The “strategic partnership” announced by Secretary of State Hillary Clinton confirms what has been apparent to the international security community since 2001: NZ quietly dropped its concerns about engaging in military-to-military relations with the US in exchange for the US routinely granting executive permission for these to occur. NZ military deployments in Afghanistan and Iraq (the latter reportedly involving more than just the one year rotation of combat engineers in Basra, something that the NZ government refuses to acknowledge), as well as NZ commitment of intelligence assets to both tactical and strategic intelligence gathering at home and abroad (such as the deployment of GCSB and SIS personnel to Afghanistan) all occurred without fanfare and in spite of the formal ban of military exchanges and exercises in effect since the dissolution of the ANZUS alliance. Not having US Navy surface ship port visits in NZ does not deter US submarines from entering NZ territorial waters with or without NZ government connivance, and any look at video of NZDF troops in action in foreign locales clearly shows that they work in close proximity to US troops and preferentially use US equipment during the conduct of their combat operations.
The Wellington Declaration just makes public this discreet relationship, which even as it deepens and becomes standardised over the long-term will not require signing of a formal alliance treaty. The latter is seen as an encumbrance for domestic political reasons on both sides (since both the US Congress and NZ Parliament would see opposition to the signing of a bilateral security treaty), so much as in the way the US conducts its foreign wars (which is to not seek Congressional ratification of a declaration of war for fear of opposition, but instead to use Executive authority as commander-in-chief to declare a state of national security emergency requiring military combat deployments abroad that presents Congress with a fait accompli), the Wellington Declaration circumvents legislative scrutiny at the same time that it reaffirms the obvious close security ties that exist between the two states.
What changed most clearly is that while Labour prefers to soft peddle the relationship due to its internal factional dynamics, National has always had issues with the “independent and autonomous” foreign policy stance that has characterised NZ diplomatic relations since the early 1990s. Although it cannot reverse the anti-nuclear policy due to domestic political factors, National has always worked to reaffirm its “traditional” security ties, to the point that it supported NZ joining the US-led “coalition of the willing” that invaded and occupied Iraq without UN authorisation. With the Wellington Declaration it has gotten its wish.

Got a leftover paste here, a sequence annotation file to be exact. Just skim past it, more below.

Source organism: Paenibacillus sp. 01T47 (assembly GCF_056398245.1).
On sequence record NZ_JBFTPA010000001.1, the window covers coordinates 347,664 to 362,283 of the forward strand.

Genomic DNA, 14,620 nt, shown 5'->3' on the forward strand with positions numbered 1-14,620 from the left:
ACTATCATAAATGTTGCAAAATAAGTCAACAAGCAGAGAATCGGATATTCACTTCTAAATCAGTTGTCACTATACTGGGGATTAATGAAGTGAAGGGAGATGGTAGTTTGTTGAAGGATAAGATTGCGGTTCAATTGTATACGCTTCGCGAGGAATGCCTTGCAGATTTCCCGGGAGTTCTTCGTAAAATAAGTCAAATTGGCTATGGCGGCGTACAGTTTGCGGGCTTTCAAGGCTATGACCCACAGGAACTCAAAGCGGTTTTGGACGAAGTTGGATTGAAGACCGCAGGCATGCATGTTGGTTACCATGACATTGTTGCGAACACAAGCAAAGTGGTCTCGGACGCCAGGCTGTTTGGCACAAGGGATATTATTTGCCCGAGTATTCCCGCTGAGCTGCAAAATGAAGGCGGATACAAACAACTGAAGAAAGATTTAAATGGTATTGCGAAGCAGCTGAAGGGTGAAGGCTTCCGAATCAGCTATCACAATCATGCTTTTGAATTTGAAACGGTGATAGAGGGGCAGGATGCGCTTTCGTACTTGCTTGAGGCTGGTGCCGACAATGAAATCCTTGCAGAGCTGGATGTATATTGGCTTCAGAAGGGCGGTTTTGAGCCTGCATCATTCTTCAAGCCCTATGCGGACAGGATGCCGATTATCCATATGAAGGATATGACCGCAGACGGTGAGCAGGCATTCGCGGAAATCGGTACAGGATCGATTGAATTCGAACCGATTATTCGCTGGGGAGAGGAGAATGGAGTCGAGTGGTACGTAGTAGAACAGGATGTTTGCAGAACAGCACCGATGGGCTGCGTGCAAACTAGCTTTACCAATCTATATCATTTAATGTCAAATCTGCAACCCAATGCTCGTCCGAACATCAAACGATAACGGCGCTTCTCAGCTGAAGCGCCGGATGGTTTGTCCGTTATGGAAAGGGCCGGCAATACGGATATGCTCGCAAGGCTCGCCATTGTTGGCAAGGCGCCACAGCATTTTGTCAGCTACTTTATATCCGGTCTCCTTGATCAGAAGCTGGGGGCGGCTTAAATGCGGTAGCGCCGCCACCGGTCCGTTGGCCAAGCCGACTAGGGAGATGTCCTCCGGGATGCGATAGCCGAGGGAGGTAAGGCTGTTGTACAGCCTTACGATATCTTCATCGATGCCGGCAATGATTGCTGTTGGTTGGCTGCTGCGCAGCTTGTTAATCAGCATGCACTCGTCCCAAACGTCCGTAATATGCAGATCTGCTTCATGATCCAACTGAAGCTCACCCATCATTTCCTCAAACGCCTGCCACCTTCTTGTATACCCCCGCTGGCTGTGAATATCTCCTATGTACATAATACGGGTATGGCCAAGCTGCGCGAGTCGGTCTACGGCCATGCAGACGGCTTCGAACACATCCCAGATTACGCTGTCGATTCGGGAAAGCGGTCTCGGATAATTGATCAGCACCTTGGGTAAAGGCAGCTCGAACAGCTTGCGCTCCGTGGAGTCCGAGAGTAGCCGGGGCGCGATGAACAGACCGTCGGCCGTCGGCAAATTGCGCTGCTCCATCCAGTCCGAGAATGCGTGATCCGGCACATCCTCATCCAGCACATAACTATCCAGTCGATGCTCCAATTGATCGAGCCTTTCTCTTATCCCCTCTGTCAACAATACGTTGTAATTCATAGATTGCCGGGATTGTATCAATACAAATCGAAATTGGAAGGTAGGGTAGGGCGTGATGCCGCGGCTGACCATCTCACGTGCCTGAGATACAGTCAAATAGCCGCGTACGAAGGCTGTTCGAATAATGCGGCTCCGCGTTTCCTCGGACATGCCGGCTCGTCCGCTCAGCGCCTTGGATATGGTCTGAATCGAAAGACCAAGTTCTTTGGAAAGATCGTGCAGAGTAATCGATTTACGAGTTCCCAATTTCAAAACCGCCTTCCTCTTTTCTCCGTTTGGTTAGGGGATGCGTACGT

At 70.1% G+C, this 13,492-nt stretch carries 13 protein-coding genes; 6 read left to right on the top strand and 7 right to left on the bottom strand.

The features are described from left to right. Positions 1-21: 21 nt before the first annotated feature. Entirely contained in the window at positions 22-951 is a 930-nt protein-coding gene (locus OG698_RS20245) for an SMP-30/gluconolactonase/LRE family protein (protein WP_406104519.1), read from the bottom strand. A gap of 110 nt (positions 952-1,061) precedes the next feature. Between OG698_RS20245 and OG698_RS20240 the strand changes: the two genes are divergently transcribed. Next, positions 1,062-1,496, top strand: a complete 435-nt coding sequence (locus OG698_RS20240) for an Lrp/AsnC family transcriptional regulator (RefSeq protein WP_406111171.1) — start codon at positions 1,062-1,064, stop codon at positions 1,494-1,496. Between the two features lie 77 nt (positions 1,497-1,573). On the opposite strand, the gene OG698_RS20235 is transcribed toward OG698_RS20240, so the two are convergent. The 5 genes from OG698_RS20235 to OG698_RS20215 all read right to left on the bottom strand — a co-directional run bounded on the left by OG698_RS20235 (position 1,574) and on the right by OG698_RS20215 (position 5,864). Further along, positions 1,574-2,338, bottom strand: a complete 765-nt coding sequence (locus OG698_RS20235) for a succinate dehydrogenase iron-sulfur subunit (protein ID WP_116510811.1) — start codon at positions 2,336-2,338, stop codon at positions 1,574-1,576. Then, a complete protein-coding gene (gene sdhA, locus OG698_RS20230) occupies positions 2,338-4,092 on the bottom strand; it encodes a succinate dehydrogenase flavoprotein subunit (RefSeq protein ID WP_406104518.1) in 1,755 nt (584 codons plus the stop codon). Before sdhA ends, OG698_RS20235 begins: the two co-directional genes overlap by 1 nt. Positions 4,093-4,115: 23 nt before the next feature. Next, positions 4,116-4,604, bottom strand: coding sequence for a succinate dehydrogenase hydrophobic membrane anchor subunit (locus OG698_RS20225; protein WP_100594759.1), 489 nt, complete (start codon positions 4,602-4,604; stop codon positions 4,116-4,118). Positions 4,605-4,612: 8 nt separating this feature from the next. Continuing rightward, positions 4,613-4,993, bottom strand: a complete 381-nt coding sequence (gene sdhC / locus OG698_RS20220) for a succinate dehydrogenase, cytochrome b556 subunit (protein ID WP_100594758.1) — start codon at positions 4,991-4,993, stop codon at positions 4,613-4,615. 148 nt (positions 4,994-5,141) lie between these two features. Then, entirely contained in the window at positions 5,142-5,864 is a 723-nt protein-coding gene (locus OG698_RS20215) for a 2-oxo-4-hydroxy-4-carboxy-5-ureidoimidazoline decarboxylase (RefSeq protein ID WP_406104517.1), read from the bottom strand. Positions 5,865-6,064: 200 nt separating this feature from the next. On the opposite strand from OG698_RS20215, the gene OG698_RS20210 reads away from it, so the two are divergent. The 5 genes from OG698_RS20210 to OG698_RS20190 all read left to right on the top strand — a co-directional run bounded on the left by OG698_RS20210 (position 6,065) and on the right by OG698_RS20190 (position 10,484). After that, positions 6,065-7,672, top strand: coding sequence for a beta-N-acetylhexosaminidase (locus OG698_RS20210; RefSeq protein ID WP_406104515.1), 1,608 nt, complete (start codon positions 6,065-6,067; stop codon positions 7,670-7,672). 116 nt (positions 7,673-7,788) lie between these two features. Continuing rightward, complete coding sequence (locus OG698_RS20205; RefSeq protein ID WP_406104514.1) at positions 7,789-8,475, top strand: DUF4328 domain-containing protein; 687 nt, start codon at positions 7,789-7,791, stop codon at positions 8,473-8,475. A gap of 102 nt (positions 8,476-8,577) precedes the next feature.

But sometimes getting what one wishes for brings with it unanticipated trouble. By formally committing to a strategic partnership with the US, overlapped on National’s commitment to engaging closer military ties with Australia, NZ has in effect become a posse member for the global sheriff and its Antipodean deputy. The closer the level of military engagement between NZ and its larger military partners (quaintly called “interoperability” in the jargon), the more dependent it becomes on them for strategic guidance, material support, operational readiness and deployed force security. This makes it more likely, in spite of National’s assurances that NZ always retains the option to refuse a request, that NZ will wind up becoming involved in conflicts not of its choice but that of its strategic partners. That in turn raises the specter of NZ developing, by way of military coat-tailing, hostile relations with countries and cultures with which it historically has had no quarrel, which will spell the end of its “independent and autonomous” diplomatic posture.